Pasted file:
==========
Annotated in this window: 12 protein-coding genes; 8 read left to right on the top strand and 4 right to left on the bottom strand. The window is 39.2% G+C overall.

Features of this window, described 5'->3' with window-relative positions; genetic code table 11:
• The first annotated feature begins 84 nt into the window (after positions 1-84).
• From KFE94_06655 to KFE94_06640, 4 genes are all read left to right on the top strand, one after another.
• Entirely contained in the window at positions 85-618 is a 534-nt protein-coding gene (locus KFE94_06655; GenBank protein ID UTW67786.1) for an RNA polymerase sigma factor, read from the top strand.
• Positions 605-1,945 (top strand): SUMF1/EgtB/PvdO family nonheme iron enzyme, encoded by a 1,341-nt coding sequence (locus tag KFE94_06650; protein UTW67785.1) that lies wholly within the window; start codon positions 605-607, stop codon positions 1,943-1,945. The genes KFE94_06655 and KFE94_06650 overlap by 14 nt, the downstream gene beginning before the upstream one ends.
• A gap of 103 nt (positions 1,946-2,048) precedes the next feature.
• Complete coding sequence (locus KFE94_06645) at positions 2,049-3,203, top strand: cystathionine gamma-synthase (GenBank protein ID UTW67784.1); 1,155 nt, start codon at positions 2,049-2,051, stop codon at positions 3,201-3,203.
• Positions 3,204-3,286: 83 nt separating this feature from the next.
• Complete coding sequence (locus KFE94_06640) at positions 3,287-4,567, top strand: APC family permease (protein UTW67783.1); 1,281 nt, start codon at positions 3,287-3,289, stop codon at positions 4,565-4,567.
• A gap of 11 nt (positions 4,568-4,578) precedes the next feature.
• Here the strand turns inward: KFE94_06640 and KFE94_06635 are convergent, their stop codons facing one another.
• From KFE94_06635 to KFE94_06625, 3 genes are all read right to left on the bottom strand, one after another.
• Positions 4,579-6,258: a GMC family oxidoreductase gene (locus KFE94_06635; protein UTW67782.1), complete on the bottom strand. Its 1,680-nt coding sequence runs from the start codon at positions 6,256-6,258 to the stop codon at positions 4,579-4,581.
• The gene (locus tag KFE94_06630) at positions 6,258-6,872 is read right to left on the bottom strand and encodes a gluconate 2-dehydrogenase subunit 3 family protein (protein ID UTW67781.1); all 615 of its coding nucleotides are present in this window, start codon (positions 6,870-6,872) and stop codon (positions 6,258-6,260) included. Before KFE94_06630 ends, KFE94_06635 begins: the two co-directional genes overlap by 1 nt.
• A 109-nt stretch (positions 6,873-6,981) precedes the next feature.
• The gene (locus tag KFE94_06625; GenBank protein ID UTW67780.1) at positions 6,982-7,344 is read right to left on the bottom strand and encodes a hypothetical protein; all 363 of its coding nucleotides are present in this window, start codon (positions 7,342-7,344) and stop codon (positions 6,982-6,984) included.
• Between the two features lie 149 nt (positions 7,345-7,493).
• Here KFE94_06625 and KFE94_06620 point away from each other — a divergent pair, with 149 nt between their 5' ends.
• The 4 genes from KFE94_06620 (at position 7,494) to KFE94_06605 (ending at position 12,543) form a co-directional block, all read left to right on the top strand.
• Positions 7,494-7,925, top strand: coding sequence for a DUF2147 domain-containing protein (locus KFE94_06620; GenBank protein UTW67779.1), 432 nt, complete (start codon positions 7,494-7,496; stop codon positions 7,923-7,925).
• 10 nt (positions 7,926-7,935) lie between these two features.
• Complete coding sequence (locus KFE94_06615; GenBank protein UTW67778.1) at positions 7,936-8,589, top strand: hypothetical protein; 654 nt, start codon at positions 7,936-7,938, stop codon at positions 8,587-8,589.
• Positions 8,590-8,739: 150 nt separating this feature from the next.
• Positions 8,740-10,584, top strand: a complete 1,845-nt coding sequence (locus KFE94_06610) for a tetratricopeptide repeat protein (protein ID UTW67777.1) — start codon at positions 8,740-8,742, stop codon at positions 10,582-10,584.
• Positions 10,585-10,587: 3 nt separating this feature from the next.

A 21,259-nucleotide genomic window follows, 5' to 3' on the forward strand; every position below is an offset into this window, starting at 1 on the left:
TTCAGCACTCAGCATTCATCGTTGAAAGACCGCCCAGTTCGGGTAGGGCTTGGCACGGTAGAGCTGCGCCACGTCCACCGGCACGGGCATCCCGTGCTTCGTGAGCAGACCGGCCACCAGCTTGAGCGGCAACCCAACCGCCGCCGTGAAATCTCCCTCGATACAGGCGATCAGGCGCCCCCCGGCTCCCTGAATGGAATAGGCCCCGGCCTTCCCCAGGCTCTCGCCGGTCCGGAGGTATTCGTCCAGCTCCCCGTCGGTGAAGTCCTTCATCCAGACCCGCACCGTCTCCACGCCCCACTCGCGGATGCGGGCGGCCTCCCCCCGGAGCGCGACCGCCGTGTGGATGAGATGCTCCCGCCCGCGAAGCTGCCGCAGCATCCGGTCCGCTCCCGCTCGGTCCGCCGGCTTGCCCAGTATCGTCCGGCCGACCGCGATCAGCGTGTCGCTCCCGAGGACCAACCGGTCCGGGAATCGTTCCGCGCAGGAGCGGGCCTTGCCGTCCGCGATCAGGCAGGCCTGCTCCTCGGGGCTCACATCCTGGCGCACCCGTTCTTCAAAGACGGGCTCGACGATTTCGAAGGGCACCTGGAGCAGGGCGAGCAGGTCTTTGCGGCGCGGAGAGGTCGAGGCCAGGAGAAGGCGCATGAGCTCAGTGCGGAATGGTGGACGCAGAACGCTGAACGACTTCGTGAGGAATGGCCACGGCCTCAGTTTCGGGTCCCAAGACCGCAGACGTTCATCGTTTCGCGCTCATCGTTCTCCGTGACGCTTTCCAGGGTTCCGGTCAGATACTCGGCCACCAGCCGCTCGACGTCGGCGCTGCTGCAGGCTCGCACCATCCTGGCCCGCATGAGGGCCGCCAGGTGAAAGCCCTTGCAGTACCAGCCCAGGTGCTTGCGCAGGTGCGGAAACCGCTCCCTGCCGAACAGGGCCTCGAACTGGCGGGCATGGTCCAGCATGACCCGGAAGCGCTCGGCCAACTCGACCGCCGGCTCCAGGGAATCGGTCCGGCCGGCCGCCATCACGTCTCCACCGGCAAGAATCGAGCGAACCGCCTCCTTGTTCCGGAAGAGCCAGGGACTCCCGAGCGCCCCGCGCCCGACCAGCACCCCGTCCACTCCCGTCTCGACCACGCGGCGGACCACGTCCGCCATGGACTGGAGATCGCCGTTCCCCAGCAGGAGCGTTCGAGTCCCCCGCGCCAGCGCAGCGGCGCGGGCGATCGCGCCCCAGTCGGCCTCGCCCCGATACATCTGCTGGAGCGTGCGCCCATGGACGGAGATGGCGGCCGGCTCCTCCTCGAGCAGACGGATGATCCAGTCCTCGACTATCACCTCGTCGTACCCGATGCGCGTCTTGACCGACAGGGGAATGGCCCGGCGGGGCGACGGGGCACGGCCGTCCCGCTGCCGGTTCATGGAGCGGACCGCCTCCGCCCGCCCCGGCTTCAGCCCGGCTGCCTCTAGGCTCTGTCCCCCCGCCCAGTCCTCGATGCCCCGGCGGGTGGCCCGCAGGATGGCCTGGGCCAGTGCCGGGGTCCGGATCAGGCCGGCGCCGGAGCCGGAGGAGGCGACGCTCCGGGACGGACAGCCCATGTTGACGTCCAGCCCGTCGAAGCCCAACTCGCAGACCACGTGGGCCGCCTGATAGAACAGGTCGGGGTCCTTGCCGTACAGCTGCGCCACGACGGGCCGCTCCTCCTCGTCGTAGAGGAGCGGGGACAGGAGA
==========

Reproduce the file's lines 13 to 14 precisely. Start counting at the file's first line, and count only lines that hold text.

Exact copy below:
• From KFE94_06635 to KFE94_06625, 3 genes are all read right to left on the bottom strand, one after another.
• Positions 4,579-6,258: a GMC family oxidoreductase gene (locus KFE94_06635; protein UTW67782.1), complete on the bottom strand. Its 1,680-nt coding sequence runs from the start codon at positions 6,256-6,258 to the stop codon at positions 4,579-4,581.